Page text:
WASHINGTON -- As President Obama works the global precincts this week to avoid a United Nations vote on Palestinian statehood -- and as GOP presidential hopeful Rick Perry slammed Obama's record on Israel -- the Obama team kicked up its defense and outreach to the U.S. Jewish community.
On Tuesday afternoon, I have learned, the Obama team reached out to leaders and activists in the U.S. Jewish community in two conference calls: one organized by the Obama 2012 campaign, the second by the White House.
The campaign call was put together by Ira Forman, the Obama 2012 Jewish Outreach Director; featured Democratic National Committee Chairman Rep. Debbie Wasserman Schultz (D-Fla.), and former Rep. Robert Wexler (D-Fla.), the president of the S. Daniel Abraham Center for Middle East Peace.
On the White House call, Denis McDonough, deputy national security adviser, briefed on the intense Obama administration drive to avert a Palestinian showdown at the U.N. General Assembly meeting this week.
"What we are seeing is evidence that the campaign is now -- after a lot of talk -- putting into action efforts to address this constituency," a person on both calls told me.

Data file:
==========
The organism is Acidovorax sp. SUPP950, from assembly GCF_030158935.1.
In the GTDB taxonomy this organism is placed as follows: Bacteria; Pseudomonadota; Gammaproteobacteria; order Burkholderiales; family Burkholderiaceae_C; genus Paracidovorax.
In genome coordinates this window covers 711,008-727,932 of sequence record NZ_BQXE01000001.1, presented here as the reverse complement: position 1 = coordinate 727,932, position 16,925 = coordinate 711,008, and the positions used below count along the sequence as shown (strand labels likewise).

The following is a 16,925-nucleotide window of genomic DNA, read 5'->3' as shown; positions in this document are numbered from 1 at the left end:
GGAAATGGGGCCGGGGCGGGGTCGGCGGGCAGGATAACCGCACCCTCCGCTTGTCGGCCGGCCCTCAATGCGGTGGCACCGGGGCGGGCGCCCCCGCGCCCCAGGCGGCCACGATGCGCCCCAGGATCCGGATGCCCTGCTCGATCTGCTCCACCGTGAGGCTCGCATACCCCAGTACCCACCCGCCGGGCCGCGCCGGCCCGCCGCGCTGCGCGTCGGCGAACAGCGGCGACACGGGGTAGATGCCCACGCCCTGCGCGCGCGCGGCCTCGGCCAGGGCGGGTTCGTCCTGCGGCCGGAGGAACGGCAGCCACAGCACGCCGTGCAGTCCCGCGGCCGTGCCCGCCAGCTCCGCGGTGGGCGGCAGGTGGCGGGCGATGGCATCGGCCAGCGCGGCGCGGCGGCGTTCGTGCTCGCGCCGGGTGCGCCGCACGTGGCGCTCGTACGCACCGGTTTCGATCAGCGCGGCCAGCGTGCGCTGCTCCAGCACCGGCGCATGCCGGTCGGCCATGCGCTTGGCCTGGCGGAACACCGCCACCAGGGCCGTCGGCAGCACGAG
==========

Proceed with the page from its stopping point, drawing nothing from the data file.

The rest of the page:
It's not clear as I write this if the Palestinians have the votes to get rapid consideration of their U.N. membership request. It seems possible the Palestinian vote might be delayed. In any case, the U.S. has threatened to use its U.N. veto power if need be.
This confluence of policy and politics comes as polls show Obama's Jewish support is slipping. The U.S. Jewish community provided crucial support for Obama, in his 2004 Illinois Senate race and 2008 White House bid.Obama was able to get his 2008 presidential campaign off the ground only because of the early and major support of Jewish fund-raisers.
Perry traveled Tuesday to Manhattan to hit Obama on Israel, saying, "It is time to change our policy of appeasement toward the Palestinians." Mitt Romney, another 2012 GOP contender, accused Obama of throwing Israel under a bus.
Neither is right.
Perry and Romney have a disagreement on Obama's tactics and strategy. Israelis differ on how to deal with the Israel-Palestinian conflict. American Jews stand with Israel, and in the U.S. Jewish community there are deep differences over how to achieve a lasting Israeli-Palestinain peace.
The renewed outreach highlights Obama's strong actions to support Israel. Forman on his call unveiled a new website, "Jewish Americans for Obama" with a video featuring Israeli Deputy Foreign Minister Danny Ayalon--a former Israeli ambassador to the U.S.-- saying Israel "has never had a better friend than President Obama."
Israeli Prime Minister Benjamin Netanyahu thanked Obama for intervening when a mob recently attacked the Israeli embassy in Cairo. Under Obama, Israel got the most ever in military aid -- $3 billion. Obama has been working to strengthen sanctions against Iran and his team has lobbied more than 100 nations at the U.N. to avoid a showdown vote.
Said Wexler, when we talked about Obama, "I judge him on his actions, his words and his deeds."